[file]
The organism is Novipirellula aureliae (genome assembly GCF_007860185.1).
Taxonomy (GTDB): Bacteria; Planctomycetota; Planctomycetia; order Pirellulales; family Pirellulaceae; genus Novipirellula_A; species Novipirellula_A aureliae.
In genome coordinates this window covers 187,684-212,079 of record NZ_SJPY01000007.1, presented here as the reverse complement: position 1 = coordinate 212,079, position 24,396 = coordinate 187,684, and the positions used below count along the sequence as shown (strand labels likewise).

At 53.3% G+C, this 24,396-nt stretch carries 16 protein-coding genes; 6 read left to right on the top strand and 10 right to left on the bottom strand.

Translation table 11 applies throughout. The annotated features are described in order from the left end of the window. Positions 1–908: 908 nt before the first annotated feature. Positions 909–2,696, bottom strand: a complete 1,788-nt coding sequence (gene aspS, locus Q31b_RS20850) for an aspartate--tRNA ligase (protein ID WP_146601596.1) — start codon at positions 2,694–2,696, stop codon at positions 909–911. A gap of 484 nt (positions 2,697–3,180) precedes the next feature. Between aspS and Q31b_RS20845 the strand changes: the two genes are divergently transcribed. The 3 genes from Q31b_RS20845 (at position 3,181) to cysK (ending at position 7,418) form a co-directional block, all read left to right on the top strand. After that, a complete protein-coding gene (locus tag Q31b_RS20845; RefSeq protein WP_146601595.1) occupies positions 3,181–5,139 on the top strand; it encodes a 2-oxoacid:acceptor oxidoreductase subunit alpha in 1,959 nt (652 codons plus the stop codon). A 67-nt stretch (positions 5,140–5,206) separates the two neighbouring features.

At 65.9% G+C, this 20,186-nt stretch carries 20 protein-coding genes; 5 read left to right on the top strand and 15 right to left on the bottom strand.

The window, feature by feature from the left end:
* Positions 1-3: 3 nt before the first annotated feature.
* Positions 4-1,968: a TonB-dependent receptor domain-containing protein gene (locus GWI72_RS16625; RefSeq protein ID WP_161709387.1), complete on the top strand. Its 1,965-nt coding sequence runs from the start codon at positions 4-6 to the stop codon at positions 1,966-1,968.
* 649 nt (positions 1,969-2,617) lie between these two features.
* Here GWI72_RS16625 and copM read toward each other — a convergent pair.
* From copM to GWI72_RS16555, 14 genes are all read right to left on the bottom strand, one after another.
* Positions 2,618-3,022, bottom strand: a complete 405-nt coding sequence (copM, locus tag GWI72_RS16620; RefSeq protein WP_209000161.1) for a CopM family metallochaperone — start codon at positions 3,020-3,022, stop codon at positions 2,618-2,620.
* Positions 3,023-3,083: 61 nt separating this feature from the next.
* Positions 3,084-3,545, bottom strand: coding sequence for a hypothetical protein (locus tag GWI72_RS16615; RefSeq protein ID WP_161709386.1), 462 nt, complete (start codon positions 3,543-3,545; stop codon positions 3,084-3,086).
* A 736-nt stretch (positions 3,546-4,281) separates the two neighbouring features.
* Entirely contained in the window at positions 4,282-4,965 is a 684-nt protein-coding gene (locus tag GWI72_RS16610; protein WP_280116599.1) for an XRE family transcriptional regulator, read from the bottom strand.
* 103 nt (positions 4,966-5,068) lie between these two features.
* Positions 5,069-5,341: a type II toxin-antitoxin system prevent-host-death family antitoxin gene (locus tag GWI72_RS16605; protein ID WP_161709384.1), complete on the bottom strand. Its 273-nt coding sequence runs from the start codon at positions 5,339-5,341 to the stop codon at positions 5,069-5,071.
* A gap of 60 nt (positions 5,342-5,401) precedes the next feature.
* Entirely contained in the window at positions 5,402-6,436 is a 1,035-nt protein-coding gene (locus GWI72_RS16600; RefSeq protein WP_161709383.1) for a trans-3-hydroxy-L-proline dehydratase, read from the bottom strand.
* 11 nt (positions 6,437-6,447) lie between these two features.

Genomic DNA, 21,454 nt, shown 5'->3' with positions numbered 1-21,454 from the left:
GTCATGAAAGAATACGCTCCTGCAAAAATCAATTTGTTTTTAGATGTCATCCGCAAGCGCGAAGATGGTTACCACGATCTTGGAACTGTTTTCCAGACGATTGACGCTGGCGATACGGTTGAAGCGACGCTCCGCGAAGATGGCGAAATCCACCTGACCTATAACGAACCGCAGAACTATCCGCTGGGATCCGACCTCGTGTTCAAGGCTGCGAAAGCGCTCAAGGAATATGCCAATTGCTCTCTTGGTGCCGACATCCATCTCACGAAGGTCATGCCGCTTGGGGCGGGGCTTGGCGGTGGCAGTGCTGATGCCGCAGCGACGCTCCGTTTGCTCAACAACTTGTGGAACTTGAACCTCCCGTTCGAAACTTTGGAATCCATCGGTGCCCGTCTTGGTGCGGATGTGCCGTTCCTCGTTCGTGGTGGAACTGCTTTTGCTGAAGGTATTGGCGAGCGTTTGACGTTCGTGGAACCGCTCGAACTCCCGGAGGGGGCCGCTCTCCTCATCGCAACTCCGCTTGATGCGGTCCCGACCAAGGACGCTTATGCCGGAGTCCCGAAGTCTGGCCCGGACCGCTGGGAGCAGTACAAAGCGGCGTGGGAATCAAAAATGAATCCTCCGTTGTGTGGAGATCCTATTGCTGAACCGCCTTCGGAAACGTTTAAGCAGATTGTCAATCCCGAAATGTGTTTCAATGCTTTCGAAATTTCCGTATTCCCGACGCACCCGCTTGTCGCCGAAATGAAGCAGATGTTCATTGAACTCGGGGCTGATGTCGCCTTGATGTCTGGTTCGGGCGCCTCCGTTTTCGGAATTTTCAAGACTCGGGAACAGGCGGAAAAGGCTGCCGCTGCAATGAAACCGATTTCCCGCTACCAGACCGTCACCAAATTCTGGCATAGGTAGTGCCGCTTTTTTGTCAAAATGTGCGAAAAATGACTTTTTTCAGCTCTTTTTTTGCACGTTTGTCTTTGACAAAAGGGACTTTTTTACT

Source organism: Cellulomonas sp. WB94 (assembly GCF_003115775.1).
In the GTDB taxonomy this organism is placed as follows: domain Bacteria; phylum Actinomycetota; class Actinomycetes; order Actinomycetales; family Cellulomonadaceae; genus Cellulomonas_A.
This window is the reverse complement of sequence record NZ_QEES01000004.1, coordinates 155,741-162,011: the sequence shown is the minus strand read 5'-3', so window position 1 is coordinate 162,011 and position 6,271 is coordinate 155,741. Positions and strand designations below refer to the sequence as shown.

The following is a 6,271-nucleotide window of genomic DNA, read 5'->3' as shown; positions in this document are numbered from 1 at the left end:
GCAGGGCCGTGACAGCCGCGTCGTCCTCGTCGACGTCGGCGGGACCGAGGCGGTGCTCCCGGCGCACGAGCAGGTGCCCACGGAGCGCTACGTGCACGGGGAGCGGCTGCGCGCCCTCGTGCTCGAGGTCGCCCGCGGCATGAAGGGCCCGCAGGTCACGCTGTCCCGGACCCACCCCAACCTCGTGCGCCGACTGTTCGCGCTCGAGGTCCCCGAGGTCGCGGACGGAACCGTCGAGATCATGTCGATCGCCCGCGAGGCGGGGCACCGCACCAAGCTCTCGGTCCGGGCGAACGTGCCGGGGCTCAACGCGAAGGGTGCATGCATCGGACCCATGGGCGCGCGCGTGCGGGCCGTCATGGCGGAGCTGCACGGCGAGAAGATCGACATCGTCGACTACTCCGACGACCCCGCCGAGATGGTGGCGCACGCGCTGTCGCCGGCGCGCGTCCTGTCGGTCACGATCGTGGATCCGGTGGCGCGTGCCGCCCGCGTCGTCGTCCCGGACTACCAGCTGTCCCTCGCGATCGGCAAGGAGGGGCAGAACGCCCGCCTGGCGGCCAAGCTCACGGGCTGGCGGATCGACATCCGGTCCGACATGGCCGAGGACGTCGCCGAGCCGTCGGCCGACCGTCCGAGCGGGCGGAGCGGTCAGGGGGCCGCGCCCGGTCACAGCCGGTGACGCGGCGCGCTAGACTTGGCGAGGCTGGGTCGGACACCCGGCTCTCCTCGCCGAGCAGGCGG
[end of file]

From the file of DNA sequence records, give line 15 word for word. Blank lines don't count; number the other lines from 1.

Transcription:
* Positions 3,084-3,545, bottom strand: coding sequence for a hypothetical protein (locus tag GWI72_RS16615; RefSeq protein ID WP_161709386.1), 462 nt, complete (start codon positions 3,543-3,545; stop codon positions 3,084-3,086).